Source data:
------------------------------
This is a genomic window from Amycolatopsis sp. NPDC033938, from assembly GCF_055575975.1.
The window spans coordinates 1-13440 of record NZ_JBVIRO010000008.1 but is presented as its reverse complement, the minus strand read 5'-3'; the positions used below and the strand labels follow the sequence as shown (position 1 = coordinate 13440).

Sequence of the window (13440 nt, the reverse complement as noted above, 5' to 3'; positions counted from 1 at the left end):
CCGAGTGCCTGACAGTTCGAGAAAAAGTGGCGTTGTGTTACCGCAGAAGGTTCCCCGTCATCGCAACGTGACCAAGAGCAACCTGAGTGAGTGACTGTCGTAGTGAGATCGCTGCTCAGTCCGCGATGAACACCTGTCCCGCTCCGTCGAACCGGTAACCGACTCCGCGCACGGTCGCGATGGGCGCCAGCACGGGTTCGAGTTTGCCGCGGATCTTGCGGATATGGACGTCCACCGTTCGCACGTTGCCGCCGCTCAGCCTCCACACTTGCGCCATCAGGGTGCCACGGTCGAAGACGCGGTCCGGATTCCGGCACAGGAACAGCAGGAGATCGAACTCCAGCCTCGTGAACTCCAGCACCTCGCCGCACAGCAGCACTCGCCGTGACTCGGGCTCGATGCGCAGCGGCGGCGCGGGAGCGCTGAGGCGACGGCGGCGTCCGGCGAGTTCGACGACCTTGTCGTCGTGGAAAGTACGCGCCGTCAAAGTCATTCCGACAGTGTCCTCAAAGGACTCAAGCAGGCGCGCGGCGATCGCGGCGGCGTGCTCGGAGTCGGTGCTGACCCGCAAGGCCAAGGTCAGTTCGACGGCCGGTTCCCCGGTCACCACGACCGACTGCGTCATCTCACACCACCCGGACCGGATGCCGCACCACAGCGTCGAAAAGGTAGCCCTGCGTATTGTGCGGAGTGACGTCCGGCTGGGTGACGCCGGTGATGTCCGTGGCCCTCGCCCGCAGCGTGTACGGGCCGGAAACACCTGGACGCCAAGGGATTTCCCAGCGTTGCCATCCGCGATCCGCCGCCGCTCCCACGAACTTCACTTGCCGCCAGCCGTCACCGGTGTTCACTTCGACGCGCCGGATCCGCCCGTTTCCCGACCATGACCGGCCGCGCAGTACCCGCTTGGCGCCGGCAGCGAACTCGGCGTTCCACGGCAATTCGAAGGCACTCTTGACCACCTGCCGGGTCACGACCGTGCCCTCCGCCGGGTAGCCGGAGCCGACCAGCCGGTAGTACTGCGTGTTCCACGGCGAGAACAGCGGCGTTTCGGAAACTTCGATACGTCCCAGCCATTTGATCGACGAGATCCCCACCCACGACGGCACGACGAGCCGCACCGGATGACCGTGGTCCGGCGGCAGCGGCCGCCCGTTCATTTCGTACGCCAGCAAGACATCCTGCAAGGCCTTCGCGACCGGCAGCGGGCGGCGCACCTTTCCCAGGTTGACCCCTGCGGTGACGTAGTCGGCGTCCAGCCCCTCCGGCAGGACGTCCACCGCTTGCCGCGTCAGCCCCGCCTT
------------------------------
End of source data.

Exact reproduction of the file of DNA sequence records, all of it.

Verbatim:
This is a genomic window from Amycolatopsis sp. NPDC033938, from assembly GCF_055575975.1.
The window spans coordinates 1-13440 of record NZ_JBVIRO010000008.1 but is presented as its reverse complement, the minus strand read 5'-3'; the positions used below and the strand labels follow the sequence as shown (position 1 = coordinate 13440).

Sequence of the window (13440 nt, the reverse complement as noted above, 5' to 3'; positions counted from 1 at the left end):
CCGAGTGCCTGACAGTTCGAGAAAAAGTGGCGTTGTGTTACCGCAGAAGGTTCCCCGTCATCGCAACGTGACCAAGAGCAACCTGAGTGAGTGACTGTCGTAGTGAGATCGCTGCTCAGTCCGCGATGAACACCTGTCCCGCTCCGTCGAACCGGTAACCGACTCCGCGCACGGTCGCGATGGGCGCCAGCACGGGTTCGAGTTTGCCGCGGATCTTGCGGATATGGACGTCCACCGTTCGCACGTTGCCGCCGCTCAGCCTCCACACTTGCGCCATCAGGGTGCCACGGTCGAAGACGCGGTCCGGATTCCGGCACAGGAACAGCAGGAGATCGAACTCCAGCCTCGTGAACTCCAGCACCTCGCCGCACAGCAGCACTCGCCGTGACTCGGGCTCGATGCGCAGCGGCGGCGCGGGAGCGCTGAGGCGACGGCGGCGTCCGGCGAGTTCGACGACCTTGTCGTCGTGGAAAGTACGCGCCGTCAAAGTCATTCCGACAGTGTCCTCAAAGGACTCAAGCAGGCGCGCGGCGATCGCGGCGGCGTGCTCGGAGTCGGTGCTGACCCGCAAGGCCAAGGTCAGTTCGACGGCCGGTTCCCCGGTCACCACGACCGACTGCGTCATCTCACACCACCCGGACCGGATGCCGCACCACAGCGTCGAAAAGGTAGCCCTGCGTATTGTGCGGAGTGACGTCCGGCTGGGTGACGCCGGTGATGTCCGTGGCCCTCGCCCGCAGCGTGTACGGGCCGGAAACACCTGGACGCCAAGGGATTTCCCAGCGTTGCCATCCGCGATCCGCCGCCGCTCCCACGAACTTCACTTGCCGCCAGCCGTCACCGGTGTTCACTTCGACGCGCCGGATCCGCCCGTTTCCCGACCATGACCGGCCGCGCAGTACCCGCTTGGCGCCGGCAGCGAACTCGGCGTTCCACGGCAATTCGAAGGCACTCTTGACCACCTGCCGGGTCACGACCGTGCCCTCCGCCGGGTAGCCGGAGCCGACCAGCCGGTAGTACTGCGTGTTCCACGGCGAGAACAGCGGCGTTTCGGAAACTTCGATACGTCCCAGCCATTTGATCGACGAGATCCCCACCCACGACGGCACGACGAGCCGCACCGGATGACCGTGGTCCGGCGGCAGCGGCCGCCCGTTCATTTCGTACGCCAGCAAGACATCCTGCAAGGCCTTCGCGACCGGCAGCGGGCGGCGCACCTTTCCCAGGTTGACCCCTGCGGTGACGTAGTCGGCGTCCAGCCCCTCCGGCAGGACGTCCACCGCTTGCCGCGTCAGCCCCGCCTT